Confusion about email marketing future
LONDON – There exists widespread industry confusion over the new Electronic Communications Directive and its impact on the use of email for marketing purposes, according to new research.
The findings, encompassing responses from direct marketing agencies and end users, highlight alarmingly low levels of preparation by most marketers in advance of the new directive (Processing of Personal Data and the Protection of Privacy), which is due to be implemented in October 2003.
The research carried out by B2B telemarketing agency Price Direct, in conjunction with the Direct Marketing Association found that what qualifies as "opt in", in terms of the source and the manner in which permission is gained, is not clearly understood by most marketers, agencies or end users.
The study also found a lack of clarity regarding the way to combine traditional media with email, to gain permission and/or support email campaigns, was also evident.
The research follows an extensive DMA lobbying campaign regarding the collection and processing of data in the electronic communication sector ever since the directive first appeared.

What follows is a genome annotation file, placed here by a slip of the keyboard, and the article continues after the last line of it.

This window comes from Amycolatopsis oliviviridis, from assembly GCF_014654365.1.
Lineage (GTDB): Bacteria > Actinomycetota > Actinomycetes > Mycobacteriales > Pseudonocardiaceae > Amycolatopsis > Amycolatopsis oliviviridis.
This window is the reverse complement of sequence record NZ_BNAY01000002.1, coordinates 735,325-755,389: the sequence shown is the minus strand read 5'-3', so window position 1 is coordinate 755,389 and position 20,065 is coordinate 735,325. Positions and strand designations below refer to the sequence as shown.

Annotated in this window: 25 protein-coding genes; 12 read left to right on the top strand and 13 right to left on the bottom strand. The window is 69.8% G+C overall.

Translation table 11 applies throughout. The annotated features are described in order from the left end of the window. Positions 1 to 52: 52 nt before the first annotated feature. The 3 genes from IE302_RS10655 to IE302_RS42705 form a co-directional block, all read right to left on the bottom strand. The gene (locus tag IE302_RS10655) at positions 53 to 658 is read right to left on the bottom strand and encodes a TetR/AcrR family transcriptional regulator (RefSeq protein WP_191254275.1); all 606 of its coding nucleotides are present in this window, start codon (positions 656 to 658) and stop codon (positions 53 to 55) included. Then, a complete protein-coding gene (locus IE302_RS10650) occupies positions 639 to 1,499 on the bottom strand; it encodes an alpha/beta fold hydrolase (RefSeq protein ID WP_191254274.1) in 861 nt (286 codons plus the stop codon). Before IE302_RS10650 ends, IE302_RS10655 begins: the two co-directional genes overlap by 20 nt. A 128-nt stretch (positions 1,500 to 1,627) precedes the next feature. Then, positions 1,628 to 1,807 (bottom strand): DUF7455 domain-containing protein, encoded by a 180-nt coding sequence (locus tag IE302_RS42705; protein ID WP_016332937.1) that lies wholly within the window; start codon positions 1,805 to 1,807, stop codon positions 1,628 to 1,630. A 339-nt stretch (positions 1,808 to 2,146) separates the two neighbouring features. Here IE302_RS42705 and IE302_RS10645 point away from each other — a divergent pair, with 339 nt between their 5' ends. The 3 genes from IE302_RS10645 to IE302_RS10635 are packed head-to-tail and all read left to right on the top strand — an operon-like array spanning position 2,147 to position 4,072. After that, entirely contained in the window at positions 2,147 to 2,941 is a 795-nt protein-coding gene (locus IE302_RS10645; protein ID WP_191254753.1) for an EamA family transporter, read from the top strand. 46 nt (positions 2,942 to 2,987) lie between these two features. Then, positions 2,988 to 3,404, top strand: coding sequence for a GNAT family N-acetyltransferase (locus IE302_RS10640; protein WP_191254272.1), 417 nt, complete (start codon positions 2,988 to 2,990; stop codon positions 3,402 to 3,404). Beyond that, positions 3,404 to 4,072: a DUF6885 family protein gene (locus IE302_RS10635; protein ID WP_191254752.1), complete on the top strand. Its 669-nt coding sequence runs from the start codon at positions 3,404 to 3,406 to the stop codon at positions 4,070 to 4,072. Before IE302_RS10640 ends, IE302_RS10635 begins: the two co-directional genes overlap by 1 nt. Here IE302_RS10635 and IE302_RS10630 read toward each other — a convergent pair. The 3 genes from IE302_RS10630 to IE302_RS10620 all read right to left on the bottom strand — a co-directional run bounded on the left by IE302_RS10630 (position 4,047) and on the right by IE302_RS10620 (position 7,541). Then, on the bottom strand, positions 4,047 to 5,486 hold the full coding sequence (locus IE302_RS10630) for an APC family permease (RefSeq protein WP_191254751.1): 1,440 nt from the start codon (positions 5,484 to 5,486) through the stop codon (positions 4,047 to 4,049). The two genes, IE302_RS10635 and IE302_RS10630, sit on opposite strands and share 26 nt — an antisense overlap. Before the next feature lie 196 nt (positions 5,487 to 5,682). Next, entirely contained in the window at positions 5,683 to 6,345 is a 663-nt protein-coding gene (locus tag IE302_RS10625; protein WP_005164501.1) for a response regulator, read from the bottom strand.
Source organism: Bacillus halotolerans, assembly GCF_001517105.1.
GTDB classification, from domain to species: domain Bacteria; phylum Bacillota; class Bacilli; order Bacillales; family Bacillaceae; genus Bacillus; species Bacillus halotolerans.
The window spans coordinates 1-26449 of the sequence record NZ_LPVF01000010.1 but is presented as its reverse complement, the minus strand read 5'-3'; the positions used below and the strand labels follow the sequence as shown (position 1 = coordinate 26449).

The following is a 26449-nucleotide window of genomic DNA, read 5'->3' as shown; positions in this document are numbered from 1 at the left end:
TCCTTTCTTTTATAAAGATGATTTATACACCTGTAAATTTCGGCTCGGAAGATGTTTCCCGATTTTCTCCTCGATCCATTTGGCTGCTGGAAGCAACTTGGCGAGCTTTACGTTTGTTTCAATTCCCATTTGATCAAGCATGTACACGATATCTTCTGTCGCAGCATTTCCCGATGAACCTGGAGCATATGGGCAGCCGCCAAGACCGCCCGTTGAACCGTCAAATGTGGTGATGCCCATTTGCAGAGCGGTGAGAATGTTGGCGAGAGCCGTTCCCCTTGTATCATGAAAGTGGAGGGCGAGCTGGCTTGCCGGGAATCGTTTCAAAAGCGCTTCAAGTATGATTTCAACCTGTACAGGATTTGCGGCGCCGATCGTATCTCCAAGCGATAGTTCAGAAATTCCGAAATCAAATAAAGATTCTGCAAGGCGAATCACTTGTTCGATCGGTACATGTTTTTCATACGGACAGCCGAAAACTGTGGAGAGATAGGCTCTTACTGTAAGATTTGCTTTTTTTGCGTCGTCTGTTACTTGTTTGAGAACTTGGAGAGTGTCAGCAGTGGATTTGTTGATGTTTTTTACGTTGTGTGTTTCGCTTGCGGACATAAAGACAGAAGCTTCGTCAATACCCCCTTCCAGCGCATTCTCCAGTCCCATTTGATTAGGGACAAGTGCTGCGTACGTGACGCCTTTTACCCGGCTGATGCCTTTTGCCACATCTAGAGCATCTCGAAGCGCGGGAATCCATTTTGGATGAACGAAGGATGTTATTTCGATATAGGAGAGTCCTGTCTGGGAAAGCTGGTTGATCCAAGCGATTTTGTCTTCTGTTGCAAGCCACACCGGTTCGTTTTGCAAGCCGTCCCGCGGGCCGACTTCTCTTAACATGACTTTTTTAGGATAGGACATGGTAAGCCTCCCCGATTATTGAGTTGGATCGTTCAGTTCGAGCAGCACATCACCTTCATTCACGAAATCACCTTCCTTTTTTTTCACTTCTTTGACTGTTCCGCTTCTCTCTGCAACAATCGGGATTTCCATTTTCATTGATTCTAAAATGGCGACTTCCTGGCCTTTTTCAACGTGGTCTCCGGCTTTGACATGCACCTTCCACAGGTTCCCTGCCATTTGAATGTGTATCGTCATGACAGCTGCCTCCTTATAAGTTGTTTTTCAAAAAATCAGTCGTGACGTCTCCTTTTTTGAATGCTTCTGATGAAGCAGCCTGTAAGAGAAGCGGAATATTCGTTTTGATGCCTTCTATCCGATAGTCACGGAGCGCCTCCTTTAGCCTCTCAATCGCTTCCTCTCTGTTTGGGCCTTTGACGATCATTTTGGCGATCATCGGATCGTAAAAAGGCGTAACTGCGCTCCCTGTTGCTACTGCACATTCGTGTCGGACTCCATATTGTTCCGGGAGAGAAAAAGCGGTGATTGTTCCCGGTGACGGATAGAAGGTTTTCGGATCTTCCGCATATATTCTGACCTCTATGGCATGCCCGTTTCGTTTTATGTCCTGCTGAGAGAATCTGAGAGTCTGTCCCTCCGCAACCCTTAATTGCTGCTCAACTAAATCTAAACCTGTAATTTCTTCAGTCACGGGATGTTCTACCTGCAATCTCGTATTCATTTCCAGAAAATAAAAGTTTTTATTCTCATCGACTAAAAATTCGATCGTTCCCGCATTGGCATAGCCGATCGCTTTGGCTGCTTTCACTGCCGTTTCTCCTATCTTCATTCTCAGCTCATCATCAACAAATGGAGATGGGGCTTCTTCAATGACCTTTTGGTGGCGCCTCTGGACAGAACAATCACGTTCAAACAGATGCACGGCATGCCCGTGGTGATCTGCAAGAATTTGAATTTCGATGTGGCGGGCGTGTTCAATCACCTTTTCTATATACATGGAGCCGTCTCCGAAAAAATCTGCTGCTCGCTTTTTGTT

John Price, managing director of Price Direct, said: "We were keen to find out what preparations, if any, were being made within the industry for the implementation of the directive. From a business point of view, we then wanted to know what alternative direct marketing activities people were going to be using in order to ensure the past and future collection of 'opt-in' email addresses were legitimate."
Robert Dirskovski, head of interactive media, said: "This research now helps us gauge how much awareness raising and education work still needs to be done within the industry before the directive is implemented next year. Whilst it is disturbing to see the level of confusion that exists around what defines 'opt-in', it is not a complete surprise, since the government has yet to clarify its own definitions before publishing draft regulations."
The DMA says that it plans to engage heavily in the DTI's consultation process that is due to take place following the release of the draft regulations in January 2003 and will work with its members and other industry partners to identify the key areas of confusion and heighten awareness.
The DMA will use the research as the basis of a round table discussion with leading industry figureheads in January 2003 and plans to present the findings to the DTI when the three-month consultation period begins.
For a copy of the research findings, click here.
The research study used telemarketing and email communications to evaluate how participants currently use email for marketing purposes and to understand practitioners' views on how the new legislation will affect the use of, and budgets for, email marketing.
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